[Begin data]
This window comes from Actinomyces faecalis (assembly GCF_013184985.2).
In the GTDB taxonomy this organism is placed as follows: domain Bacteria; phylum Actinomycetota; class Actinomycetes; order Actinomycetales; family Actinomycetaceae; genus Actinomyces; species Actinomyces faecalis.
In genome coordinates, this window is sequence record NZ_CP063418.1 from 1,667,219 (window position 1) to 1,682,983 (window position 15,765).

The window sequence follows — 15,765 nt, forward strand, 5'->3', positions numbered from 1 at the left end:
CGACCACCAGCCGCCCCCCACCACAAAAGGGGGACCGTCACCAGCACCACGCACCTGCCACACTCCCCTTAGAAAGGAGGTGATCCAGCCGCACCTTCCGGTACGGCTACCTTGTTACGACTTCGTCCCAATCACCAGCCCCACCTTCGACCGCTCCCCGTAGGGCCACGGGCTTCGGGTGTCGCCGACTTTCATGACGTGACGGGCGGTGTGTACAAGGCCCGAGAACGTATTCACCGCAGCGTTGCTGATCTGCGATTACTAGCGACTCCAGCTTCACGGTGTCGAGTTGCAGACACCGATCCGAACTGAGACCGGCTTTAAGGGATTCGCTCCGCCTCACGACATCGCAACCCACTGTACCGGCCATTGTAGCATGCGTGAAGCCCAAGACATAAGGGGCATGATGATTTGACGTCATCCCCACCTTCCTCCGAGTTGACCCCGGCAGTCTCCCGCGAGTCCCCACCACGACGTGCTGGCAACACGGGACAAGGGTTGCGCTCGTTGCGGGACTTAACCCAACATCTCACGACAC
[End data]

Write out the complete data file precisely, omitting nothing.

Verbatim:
This window comes from Actinomyces faecalis (assembly GCF_013184985.2).
In the GTDB taxonomy this organism is placed as follows: domain Bacteria; phylum Actinomycetota; class Actinomycetes; order Actinomycetales; family Actinomycetaceae; genus Actinomyces; species Actinomyces faecalis.
In genome coordinates, this window is sequence record NZ_CP063418.1 from 1,667,219 (window position 1) to 1,682,983 (window position 15,765).

The window sequence follows — 15,765 nt, forward strand, 5'->3', positions numbered from 1 at the left end:
CGACCACCAGCCGCCCCCCACCACAAAAGGGGGACCGTCACCAGCACCACGCACCTGCCACACTCCCCTTAGAAAGGAGGTGATCCAGCCGCACCTTCCGGTACGGCTACCTTGTTACGACTTCGTCCCAATCACCAGCCCCACCTTCGACCGCTCCCCGTAGGGCCACGGGCTTCGGGTGTCGCCGACTTTCATGACGTGACGGGCGGTGTGTACAAGGCCCGAGAACGTATTCACCGCAGCGTTGCTGATCTGCGATTACTAGCGACTCCAGCTTCACGGTGTCGAGTTGCAGACACCGATCCGAACTGAGACCGGCTTTAAGGGATTCGCTCCGCCTCACGACATCGCAACCCACTGTACCGGCCATTGTAGCATGCGTGAAGCCCAAGACATAAGGGGCATGATGATTTGACGTCATCCCCACCTTCCTCCGAGTTGACCCCGGCAGTCTCCCGCGAGTCCCCACCACGACGTGCTGGCAACACGGGACAAGGGTTGCGCTCGTTGCGGGACTTAACCCAACATCTCACGACAC